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David Wen
Entrepreneur, software developer, management consultant. He started backpacking when he was 16 years old.
The halo effect book
The Halo Effect

Reviewed by David Wen

My first time in a reading club came about when my friend Ahmad, a fellow Next Founder, invited me to join his. My image of reading clubs consisted of old ladies, tea, and gossip, but Ahmad assured me his consisted of young startup founders with badass ideas. So I gave it a shot, and this was the book to read.

This book reminds me of what many professors tended to do at the start of the semester, and that was to tell the class not to believe everything they hear. Even from them. Which makes you wonder if you should believe that sentence too, but let's not get into that paradox. In my mind, The Halo Effect is about not believing everything you hear about business success or failure. This felt true to me, because otherwise, if things were so easy, our success rates with startups should be much higher than the often cited 5-10%.

Rosenzweig does a great job using objective figures to prove how much of an effect a certain activity had on an outcome. For example, often people will assert that a charismatic leader, an HR policy, or a CSR program is what made a company successful. But when analyzed objectively, many of these traits can only be proved to contribute negligibly to the company's success. Rosenzweig argues that people like to point to one or two causes because of convenience and the discomfort of associating success with randomness or luck.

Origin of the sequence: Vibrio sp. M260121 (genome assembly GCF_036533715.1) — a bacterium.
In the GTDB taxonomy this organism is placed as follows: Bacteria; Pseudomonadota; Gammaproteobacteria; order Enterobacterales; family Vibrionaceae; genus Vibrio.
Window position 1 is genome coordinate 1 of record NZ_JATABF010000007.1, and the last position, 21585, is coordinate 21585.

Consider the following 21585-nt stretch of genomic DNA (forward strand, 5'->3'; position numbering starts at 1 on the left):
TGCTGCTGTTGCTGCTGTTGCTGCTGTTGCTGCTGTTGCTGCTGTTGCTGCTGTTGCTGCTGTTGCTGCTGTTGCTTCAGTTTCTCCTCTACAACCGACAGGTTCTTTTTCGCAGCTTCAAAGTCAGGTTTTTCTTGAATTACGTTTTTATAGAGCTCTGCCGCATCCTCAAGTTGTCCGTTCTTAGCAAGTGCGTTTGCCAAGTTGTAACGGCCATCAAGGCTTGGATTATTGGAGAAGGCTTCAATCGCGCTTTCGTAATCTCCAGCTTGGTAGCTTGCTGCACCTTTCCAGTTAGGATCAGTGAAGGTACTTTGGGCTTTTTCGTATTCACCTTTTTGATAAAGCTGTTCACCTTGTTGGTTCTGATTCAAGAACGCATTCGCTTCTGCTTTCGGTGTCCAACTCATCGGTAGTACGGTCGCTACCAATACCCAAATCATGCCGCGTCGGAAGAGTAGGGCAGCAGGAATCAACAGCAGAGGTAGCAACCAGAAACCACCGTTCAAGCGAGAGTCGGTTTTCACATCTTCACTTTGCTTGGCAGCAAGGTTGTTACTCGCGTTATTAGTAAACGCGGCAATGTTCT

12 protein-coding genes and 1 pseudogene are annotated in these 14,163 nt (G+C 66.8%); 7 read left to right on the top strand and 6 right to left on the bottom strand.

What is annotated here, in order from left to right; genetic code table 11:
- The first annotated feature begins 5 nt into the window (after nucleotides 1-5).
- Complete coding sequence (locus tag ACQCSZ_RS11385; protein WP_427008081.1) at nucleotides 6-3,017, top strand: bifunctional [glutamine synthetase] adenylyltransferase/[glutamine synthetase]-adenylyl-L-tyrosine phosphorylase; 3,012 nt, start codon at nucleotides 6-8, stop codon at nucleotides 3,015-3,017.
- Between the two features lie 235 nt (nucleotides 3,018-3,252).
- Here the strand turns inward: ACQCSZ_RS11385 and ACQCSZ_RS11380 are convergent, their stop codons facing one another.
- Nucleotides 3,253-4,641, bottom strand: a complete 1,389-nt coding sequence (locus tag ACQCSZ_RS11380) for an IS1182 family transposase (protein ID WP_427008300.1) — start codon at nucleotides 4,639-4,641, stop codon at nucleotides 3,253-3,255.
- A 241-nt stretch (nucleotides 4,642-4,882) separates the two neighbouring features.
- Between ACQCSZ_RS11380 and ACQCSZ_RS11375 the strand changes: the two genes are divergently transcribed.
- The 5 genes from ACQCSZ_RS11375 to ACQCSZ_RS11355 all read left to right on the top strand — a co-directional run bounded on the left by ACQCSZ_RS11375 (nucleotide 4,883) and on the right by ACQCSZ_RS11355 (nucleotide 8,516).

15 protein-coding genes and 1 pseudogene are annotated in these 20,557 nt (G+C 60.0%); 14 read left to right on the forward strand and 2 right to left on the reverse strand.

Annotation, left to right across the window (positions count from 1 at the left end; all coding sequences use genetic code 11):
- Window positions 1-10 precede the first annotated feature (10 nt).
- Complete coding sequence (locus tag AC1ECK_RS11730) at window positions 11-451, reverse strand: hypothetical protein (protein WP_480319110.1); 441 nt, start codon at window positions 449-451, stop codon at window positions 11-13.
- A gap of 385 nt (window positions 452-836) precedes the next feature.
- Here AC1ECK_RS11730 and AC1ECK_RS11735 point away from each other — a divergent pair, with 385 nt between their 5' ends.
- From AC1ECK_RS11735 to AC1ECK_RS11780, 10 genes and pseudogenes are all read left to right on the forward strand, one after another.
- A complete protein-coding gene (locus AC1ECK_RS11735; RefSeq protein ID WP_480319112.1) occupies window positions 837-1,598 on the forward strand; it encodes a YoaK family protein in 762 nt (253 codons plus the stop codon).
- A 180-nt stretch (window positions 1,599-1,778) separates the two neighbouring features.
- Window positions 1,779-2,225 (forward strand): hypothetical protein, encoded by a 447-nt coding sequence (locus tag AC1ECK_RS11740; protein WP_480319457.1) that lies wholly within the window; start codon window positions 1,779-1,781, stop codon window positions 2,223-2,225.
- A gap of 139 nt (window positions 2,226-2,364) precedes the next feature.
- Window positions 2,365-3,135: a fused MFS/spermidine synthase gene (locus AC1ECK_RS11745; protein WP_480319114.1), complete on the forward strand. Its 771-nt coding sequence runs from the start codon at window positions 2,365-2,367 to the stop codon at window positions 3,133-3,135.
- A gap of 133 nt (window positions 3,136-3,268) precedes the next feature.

The author also attacked a book I had lauded but a few years ago - From Good to Great, by Jim Collins. He mainly attacks the way in which the data were collected. To try to pull it together for myself, I'm going to try my hand at an analogy. Suppose one wrote a book called, "Tall people make great NBA players", and he cites the fact that because the average height in the NBA is 6'7", all one needs to do is grow tall in order to play in the NBA. He then goes on the cite the obvious benefits of being tall in basketball and concludes with an awesome story of how a kid from the middle of nowhere grew so tall he dominated all the other players. This sort of logic neglects the fact that there are scores of tall people who have not made the NBA, and hence draws a conclusion by way of excluding inconvenient data.

I think people who follow business news or read business books should definitely read this. Rosenzweig highlights a total of nine delusions that we need to be wary of. After reading this book, I constantly see various forms of one of these delusions popping up in publications. Being armed with the knowledge from this book will help you discern fact from story, and hopefully, the right path versus the wrong path to take.

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David wen avatar
David Wen
Entrepreneur, software developer, management consultant. He sold his first car for $50.